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I Used to Be Darker2013

  • 3.4
  • passes the bechdel test
When Taryn, a Northern Irish runaway, finds herself in trouble in Ocean City, Maryland, she seeks refuge in Baltimore with her aunt and uncle. Kim and Bill are having problems of their own: they're trying to dissolve their marriage gracefully for the sake of their daughter, Abby, just home from her first year of college. A story of family revelations, people finding each other, letting go, looking for love where they've found it before and figuring out where they might find it next.

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Member Reviews (8)


I wish every scene was like the party scene.

Acc79a52601d28812b2d93da7666072f? m 0082
top reviewer

First rate acting from an unknown cast.

On the other hand the plot fails to generate much interest.

2efae933f63ea5a471b86a486602ec0b? m 0082
top reviewer

"I Used to be Darker" is a sad film filled with great emotion, hurt and anger. Taryn shows up on the doorstep of a family in crisis, holding a crisis of her own, and through it all, everyone is just trying to find their way back to the light. I enjoyed the long pauses and all of the music as well as the story and how the actions are strong enough to make you understand the hurt everyone is feeling. A great and powerful film.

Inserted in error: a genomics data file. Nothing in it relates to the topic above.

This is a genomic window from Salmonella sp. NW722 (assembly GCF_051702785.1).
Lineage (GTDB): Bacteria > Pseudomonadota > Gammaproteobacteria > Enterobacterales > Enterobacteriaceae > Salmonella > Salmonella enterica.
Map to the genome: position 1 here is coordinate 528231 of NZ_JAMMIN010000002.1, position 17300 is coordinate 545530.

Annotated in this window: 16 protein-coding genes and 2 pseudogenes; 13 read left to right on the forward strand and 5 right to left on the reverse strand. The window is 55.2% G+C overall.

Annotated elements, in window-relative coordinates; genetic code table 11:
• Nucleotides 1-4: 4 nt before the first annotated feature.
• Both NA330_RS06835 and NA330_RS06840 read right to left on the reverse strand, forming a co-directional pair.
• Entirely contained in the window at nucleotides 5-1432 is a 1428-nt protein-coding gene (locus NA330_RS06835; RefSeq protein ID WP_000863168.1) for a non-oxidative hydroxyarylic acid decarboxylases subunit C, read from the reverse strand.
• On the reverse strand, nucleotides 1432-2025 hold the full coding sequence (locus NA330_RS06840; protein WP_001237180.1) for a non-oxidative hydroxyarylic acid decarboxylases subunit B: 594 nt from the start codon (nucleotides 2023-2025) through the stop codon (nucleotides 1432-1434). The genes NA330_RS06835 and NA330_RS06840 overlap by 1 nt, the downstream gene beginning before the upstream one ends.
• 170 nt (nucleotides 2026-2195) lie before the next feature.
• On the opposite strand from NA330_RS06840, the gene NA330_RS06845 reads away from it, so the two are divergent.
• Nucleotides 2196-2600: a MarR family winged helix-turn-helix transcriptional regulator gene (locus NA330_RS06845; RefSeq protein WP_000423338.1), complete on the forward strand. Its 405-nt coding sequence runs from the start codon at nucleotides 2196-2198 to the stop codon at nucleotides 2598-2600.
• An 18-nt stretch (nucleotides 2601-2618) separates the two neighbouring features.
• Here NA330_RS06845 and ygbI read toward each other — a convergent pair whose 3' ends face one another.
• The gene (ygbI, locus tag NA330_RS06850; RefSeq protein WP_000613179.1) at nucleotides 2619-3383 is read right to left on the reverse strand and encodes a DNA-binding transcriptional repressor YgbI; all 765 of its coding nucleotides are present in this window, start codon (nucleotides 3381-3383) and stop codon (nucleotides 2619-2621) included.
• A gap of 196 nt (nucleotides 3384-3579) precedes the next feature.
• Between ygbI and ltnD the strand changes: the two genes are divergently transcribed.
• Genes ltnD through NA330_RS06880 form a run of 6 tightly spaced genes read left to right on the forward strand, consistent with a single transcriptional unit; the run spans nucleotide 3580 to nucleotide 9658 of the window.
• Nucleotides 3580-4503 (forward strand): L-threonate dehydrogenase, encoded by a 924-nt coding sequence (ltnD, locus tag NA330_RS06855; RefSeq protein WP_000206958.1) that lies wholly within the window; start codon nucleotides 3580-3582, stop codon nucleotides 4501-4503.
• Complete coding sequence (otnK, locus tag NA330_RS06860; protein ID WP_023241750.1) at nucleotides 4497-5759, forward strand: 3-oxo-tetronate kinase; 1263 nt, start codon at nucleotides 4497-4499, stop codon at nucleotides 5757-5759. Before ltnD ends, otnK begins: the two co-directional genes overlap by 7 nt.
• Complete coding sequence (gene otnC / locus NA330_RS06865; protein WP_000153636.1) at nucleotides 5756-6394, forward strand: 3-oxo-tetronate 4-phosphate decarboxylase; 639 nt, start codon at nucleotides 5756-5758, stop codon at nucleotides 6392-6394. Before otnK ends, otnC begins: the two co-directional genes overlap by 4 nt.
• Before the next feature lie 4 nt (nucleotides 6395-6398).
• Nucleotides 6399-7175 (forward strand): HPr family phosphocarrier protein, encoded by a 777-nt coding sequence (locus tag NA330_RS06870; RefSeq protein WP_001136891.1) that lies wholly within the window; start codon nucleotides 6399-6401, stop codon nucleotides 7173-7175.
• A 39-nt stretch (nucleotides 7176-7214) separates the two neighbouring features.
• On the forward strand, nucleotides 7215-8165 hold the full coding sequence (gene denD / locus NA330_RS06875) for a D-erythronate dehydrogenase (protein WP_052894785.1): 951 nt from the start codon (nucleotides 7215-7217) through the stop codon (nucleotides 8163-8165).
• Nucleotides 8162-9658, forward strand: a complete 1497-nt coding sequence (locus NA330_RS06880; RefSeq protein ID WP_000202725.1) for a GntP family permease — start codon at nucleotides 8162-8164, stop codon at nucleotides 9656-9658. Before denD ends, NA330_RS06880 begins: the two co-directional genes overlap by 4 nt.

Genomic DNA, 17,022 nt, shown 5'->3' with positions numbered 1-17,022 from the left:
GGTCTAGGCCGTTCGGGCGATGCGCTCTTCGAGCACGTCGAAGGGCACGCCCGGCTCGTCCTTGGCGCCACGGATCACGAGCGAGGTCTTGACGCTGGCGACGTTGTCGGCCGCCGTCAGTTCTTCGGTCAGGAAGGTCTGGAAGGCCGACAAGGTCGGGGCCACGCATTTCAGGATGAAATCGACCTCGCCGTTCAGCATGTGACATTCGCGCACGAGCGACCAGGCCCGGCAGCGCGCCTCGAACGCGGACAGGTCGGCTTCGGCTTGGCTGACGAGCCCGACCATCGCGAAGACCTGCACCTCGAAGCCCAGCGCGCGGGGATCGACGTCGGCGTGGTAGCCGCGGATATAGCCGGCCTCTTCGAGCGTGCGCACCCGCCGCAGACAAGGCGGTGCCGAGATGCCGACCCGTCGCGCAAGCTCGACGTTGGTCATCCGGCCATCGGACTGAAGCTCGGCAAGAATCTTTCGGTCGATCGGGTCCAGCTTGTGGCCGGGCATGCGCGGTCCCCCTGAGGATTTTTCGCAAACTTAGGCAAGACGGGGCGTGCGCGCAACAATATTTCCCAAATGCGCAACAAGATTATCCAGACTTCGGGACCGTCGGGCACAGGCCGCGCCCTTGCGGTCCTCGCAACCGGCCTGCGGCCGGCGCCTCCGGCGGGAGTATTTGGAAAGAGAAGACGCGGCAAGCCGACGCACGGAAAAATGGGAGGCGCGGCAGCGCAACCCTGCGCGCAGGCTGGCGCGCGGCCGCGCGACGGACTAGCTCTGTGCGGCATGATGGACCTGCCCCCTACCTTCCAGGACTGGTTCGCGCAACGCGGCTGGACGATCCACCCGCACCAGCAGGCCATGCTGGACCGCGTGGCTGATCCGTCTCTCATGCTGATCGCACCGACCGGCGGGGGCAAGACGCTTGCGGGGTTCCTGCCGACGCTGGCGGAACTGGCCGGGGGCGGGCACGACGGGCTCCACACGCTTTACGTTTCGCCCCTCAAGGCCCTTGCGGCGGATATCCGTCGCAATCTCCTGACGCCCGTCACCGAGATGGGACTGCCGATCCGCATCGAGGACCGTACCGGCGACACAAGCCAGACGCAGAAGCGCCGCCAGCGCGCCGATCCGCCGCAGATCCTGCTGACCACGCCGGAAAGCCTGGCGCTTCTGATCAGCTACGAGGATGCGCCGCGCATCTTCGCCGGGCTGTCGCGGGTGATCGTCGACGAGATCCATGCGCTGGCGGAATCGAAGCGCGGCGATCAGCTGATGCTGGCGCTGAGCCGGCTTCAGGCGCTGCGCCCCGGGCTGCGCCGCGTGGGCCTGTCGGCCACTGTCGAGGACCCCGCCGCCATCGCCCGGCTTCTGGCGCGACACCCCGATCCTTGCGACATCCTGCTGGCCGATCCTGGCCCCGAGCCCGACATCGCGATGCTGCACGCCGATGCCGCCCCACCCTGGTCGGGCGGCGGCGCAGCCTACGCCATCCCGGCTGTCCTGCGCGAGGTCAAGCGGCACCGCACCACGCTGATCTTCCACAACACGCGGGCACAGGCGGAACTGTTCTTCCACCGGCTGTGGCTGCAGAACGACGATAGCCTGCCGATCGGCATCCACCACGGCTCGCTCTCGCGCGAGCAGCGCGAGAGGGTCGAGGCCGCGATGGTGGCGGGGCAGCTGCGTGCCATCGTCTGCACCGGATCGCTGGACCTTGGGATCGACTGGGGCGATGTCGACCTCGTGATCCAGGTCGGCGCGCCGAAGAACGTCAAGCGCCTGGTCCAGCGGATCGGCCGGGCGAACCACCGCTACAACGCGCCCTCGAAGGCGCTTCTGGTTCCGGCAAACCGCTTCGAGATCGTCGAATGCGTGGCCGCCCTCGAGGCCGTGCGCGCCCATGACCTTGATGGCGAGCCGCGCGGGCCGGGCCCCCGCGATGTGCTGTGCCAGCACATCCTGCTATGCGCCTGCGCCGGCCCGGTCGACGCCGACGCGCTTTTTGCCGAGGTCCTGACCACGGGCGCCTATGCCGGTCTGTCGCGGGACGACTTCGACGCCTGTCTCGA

No ado about nuthin'. And some really mediocre songs.

An interesting slice of family life, but the storytelling was marred (but not ruined) by uneven acting, poor lighting, and unbalanced plot development. C/C+

Some interest, but no direction

I was just ok a bit slow

The Mid-Atlantic summer hum of crickets and the whoosh of cars passing in the night infused this film with a deep sense of place. The rich soundscape carried the viewer into a humid flux of sexuality, family relations, and the simultaneously circular and finite eschatology of love. A quiet and rewarding watch.